SOURCE: https://asp-software.org/www/misv_resources/business-articles/who-owns-the-code/

Third, and most significant, a commissioned and copyrightable work will only be considered "work-made-for-hire" owned by the client if the parties have a written agreement signed by the developer that explicitly states that the work is "work-made-for-hire."

|improve this answer|||||
  • 29
    -1 because removing code, whether or not they're morally or legally in the right there, is a really bad idea. You'be be asking for all sorts of legal/career trouble for no benefit. Just give notice or quit on the spot and that should be more than enough. – Kaz Dec 18 '19 at 15:13
  • 3
    I am not an attorney, but I could imagine legal or contractual issues that would come with removing this code that was created under an internship agreement. I do not recommend this course of action. – Jim Kiley Dec 18 '19 at 16:57
  • 2
    @Kaz, no legal trouble ensues from exercising your copyright. If OP was employed, it would be a different story. – perenniallydisappointed Dec 18 '19 at 17:07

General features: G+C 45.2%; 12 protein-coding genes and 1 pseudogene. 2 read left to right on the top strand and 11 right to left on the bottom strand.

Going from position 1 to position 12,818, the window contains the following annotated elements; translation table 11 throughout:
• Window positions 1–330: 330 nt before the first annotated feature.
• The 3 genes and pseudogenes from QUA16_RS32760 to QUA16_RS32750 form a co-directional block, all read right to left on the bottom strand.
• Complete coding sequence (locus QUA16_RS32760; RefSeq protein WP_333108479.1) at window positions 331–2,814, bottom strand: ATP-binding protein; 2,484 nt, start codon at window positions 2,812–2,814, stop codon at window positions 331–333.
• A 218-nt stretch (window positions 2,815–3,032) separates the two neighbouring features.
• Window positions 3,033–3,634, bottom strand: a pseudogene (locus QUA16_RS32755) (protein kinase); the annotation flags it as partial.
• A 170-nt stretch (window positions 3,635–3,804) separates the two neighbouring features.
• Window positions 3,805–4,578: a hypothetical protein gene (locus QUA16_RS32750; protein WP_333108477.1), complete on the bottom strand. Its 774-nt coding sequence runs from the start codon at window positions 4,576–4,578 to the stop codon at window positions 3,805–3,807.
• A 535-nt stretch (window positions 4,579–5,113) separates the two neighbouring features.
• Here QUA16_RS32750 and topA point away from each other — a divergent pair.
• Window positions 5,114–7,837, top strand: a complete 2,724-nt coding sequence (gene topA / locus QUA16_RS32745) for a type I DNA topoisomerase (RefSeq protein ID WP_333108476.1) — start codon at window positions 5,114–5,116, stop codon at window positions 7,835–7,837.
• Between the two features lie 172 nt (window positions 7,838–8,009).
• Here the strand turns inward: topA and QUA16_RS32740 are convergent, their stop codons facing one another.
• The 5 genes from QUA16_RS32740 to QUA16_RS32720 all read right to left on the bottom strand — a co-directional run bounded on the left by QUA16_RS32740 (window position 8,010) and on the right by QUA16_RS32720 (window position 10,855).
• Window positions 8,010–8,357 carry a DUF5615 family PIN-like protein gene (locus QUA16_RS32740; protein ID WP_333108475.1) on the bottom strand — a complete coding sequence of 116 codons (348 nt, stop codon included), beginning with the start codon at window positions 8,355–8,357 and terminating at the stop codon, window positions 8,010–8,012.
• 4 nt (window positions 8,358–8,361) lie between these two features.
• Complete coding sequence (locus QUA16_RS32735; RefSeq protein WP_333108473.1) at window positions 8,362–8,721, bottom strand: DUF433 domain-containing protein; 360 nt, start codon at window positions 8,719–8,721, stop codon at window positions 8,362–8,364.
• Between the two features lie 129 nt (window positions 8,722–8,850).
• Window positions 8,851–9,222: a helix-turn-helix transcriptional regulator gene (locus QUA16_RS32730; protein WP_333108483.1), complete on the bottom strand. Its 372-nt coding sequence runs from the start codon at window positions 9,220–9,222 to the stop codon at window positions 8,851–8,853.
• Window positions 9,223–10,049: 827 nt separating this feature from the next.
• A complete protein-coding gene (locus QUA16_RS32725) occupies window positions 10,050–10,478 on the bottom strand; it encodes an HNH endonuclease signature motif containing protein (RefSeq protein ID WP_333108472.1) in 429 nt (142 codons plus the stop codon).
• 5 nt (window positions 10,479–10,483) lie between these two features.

• 6
    @aLeekProductions, one does not need to work for free to find employment, nor does working for free make paid employment more likely. Rather the opposite! As long as there is a supply of free workers, it will be difficult to find paid employment doing the same work. Additionally, doing work that is normally paid for free sends a signal that the quality is sub-par. There is no question that having a portfolio of projects to show would benefit you, but you don't need your current "internship" to develop a portfolio! You can do this by yourself, as you are actually already doing! – perenniallydisappointed Dec 18 '19 at 17:46
  • 4
    @perenniallydisappointed Getting sued is legal trouble, regardless of whether you end up winning the suit or not. Especially if you're an intern just starting out in a career who may not have the financial resources to fight it. You get no benefit from removing the code (other than perhaps a sense of righteous satisfaction) and so I wouldn't recommend it as a good idea. – Kaz Dec 19 '19 at 10:23